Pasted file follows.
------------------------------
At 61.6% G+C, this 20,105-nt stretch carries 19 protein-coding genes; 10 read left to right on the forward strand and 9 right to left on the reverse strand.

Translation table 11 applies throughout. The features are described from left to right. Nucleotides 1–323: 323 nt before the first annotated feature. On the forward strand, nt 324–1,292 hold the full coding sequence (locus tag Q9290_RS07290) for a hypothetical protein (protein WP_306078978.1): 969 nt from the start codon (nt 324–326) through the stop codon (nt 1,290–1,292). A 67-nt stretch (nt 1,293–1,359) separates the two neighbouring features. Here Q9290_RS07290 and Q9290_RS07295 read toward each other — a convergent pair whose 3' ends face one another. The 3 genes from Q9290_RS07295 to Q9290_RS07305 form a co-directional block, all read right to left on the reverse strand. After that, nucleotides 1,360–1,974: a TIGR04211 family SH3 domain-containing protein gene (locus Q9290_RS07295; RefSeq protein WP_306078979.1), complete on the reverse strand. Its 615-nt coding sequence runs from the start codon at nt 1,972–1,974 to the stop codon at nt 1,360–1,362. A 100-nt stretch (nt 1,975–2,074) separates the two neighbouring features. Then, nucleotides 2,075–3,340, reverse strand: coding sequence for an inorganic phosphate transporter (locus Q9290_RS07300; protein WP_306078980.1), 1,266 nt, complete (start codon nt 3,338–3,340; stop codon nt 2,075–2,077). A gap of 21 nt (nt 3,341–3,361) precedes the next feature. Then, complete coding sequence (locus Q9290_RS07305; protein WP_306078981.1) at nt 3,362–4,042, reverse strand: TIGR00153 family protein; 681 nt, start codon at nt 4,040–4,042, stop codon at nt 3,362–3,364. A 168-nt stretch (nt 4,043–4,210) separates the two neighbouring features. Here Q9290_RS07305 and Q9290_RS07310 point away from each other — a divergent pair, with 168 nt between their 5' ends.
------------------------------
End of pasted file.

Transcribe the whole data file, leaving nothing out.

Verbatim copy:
At 61.6% G+C, this 20,105-nt stretch carries 19 protein-coding genes; 10 read left to right on the forward strand and 9 right to left on the reverse strand.

Translation table 11 applies throughout. The features are described from left to right. Nucleotides 1–323: 323 nt before the first annotated feature. On the forward strand, nt 324–1,292 hold the full coding sequence (locus tag Q9290_RS07290) for a hypothetical protein (protein WP_306078978.1): 969 nt from the start codon (nt 324–326) through the stop codon (nt 1,290–1,292). A 67-nt stretch (nt 1,293–1,359) separates the two neighbouring features. Here Q9290_RS07290 and Q9290_RS07295 read toward each other — a convergent pair whose 3' ends face one another. The 3 genes from Q9290_RS07295 to Q9290_RS07305 form a co-directional block, all read right to left on the reverse strand. After that, nucleotides 1,360–1,974: a TIGR04211 family SH3 domain-containing protein gene (locus Q9290_RS07295; RefSeq protein WP_306078979.1), complete on the reverse strand. Its 615-nt coding sequence runs from the start codon at nt 1,972–1,974 to the stop codon at nt 1,360–1,362. A 100-nt stretch (nt 1,975–2,074) separates the two neighbouring features. Then, nucleotides 2,075–3,340, reverse strand: coding sequence for an inorganic phosphate transporter (locus Q9290_RS07300; protein WP_306078980.1), 1,266 nt, complete (start codon nt 3,338–3,340; stop codon nt 2,075–2,077). A gap of 21 nt (nt 3,341–3,361) precedes the next feature. Then, complete coding sequence (locus Q9290_RS07305; protein WP_306078981.1) at nt 3,362–4,042, reverse strand: TIGR00153 family protein; 681 nt, start codon at nt 4,040–4,042, stop codon at nt 3,362–3,364. A 168-nt stretch (nt 4,043–4,210) separates the two neighbouring features. Here Q9290_RS07305 and Q9290_RS07310 point away from each other — a divergent pair, with 168 nt between their 5' ends.